Didn’t you know that family practice was the foundation of osteopathic medicine? Aren’t you aware that 8 osteopathic medical schools were ranked in the top 10 primary care medical schools in a recent issue of “US News & World Report?” We encourage DOs to become specialists too but the foundation is family practice. Yes, pay is not that high but we are working hard to make sure there are some incentives for students deciding to go into the primary care areas of medicine. We agree the pay should be higher.

5-Stop advertising the hands on treatment, numbers don't lie and that's about 5% of DOs
Sure. We’ll just listen to you and do away with a treatment that’s a part of what makes DOs different (we do not promote that it’s the only thing). Should we just disband their specialty college too and turn away DOs who practice OMM?

6-Quit using cranial
DOs can decide for themselves if they want to use cranial just like they can decide for themselves if they want to use OMM.

7-Allow us to take usmle only+OMM, comlex was a terrible and out of scope test.
COMLEX doesn’t just include OMM it includes OPP too.

8-allow MD and acgme/DO to become program directors
We’ve heard this comment and have noted it.

9-get rid of the closed communist system of the good ol boys club and the biased house of delegates.
Get involved and you can make a change.

10-one DO one vote get in in your tiny heads
Sure. Our government works that way, right?

11-you are addressing and governing smart individuals so quit giving us childish excuses no one is buying into your propaganda
I actually believe what I post and do not appreciate you referring to me taking the time to participate in this blog childish. Have some respect.

12-To Carlo please answer our questions in the thread instead of opening new meaningless threads.
Go back and read the way my blog functions. I’ve posted this numerous times.

Carlo

Wednesday, April 08, 2009

This morning, I attended a White House meeting focused on reforming our nation’s health care system. Today’s discussion focused on the numerous policy issues that must be addressed if we are going to succeed in our efforts to increase access to affordable and quality health care for all Americans. As President of the AOA, I had the opportunity to share my thoughts on several policy issues that the AOA currently is working on in this respect. One of the issues I raised was the growing problem of medical education debt, its impact upon career choice and practice location, and the need to enact reforms that will ease the financial burdens placed upon osteopathic medical students and residents as a result of rising education debt. In conjunction with today’s meeting, the AOA through the Grassroots Osteopathic Advocacy Link (GOAL), launched a campaign aimed at advancing the “Medical Economic Deferment for Students (MEDS) Act" (S. 646/H.R. 1615). This important legislation would reinstate the debt-to-income ratio pathway ("20/220 pathway") used by many medical residents to qualify for economic hardship loan deferment. I urge you to join the AOA in this effort by sending letters to your Members of Congress requesting that they support this legislation. To participate in this advocacy campaign go to www.capwiz.com/aoa-aoia and send your letters today. To see me address these issues at the meeting go to www.cspan.org. I appear at approximately the 57th minute if you don't have time to watch all two hours of the meeting.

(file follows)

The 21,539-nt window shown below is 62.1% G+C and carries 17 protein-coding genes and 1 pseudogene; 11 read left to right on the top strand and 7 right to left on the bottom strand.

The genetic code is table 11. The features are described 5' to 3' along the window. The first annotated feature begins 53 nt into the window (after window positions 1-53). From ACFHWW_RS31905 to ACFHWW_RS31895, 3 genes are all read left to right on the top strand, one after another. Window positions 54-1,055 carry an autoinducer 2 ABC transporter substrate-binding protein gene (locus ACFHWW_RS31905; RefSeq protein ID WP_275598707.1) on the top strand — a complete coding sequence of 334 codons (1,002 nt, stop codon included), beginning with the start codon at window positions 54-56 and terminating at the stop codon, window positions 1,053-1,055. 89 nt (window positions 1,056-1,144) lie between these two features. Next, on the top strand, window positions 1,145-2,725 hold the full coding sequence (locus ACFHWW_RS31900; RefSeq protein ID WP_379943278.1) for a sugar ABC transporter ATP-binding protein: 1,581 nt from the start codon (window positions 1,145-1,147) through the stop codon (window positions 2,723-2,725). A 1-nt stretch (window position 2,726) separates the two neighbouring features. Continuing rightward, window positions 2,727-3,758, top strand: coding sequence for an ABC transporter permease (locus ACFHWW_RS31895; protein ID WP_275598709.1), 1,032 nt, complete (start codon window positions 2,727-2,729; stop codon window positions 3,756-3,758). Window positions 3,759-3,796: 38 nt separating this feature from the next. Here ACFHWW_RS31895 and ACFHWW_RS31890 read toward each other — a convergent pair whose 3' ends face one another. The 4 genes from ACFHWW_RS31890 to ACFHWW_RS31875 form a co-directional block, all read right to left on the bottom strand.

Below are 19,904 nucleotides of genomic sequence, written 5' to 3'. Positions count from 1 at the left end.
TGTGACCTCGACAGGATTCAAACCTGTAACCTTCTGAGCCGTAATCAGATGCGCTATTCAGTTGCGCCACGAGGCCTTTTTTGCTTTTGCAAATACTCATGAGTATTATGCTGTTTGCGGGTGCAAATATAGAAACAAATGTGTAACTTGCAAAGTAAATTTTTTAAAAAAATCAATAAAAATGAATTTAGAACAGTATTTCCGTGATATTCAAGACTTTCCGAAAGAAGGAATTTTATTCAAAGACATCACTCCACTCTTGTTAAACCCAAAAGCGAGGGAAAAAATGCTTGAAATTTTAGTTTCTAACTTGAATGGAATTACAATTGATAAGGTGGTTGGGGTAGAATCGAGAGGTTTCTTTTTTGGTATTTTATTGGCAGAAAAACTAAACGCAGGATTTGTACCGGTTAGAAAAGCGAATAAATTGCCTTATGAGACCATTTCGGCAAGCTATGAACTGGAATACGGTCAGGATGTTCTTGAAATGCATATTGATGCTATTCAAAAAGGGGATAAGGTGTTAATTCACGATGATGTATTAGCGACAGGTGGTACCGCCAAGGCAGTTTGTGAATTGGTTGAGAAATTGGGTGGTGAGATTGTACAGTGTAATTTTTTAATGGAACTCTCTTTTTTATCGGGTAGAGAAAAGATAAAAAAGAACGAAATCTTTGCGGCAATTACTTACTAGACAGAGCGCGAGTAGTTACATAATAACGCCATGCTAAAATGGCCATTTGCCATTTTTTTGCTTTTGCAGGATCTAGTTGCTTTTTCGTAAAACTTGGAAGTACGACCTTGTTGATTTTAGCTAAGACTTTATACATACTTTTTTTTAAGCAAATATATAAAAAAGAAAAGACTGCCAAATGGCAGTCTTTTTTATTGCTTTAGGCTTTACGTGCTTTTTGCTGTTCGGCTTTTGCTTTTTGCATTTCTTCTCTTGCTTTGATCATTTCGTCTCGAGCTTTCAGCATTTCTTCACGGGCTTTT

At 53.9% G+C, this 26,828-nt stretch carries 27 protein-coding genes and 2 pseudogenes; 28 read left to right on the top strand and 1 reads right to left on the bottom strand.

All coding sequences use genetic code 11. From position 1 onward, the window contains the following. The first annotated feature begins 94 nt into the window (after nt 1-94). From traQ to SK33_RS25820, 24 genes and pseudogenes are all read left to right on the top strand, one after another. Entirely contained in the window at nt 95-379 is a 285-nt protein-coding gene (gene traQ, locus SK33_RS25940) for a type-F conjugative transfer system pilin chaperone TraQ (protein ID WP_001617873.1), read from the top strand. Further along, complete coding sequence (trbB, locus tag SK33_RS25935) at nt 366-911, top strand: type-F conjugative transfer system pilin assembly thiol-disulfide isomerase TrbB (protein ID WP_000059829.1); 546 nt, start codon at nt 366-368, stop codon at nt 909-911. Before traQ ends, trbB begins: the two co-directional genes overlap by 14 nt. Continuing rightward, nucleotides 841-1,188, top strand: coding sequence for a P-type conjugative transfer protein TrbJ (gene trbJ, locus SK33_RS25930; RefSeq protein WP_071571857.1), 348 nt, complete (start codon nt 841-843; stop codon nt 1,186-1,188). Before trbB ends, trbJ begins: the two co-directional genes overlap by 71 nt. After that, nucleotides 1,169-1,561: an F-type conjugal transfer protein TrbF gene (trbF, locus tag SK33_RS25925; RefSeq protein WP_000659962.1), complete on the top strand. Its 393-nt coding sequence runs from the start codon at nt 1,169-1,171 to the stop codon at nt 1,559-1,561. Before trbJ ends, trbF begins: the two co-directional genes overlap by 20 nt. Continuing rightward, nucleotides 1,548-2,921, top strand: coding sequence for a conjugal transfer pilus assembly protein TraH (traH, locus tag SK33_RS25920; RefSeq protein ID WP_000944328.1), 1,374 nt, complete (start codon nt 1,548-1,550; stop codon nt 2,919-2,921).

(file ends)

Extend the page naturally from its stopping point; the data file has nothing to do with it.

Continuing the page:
Best,
Carlo

Friday, April 03, 2009

I know often times I have said that if you don’t like the way things are running then you should get involved to help change them. Well, here’s your chance. President-elect Wickless is now accepting nominations for open positions within the AOA’s Bureaus, Councils and Committees. Both individuals and organizations may nominate individuals for consideration and individuals can also nominate themselves. The deadline to submit nominations is May 1, 2009, and nominations should be sent to nominations@osteopathic.org.

Visit DO-Online to view the AOA Appointment Book. Please note that any position with 2009 in the right-hand column represents an opening.

I hope you all will consider this great opportunity to get more involved. If you have any questions, contact nominations@osteopathic.org.

Best,
Carlo

Thursday, March 26, 2009

If you are entering the board certification process after July 1, 2009, I have some very important information for you regarding changes to the board eligibility policy for AOA certification.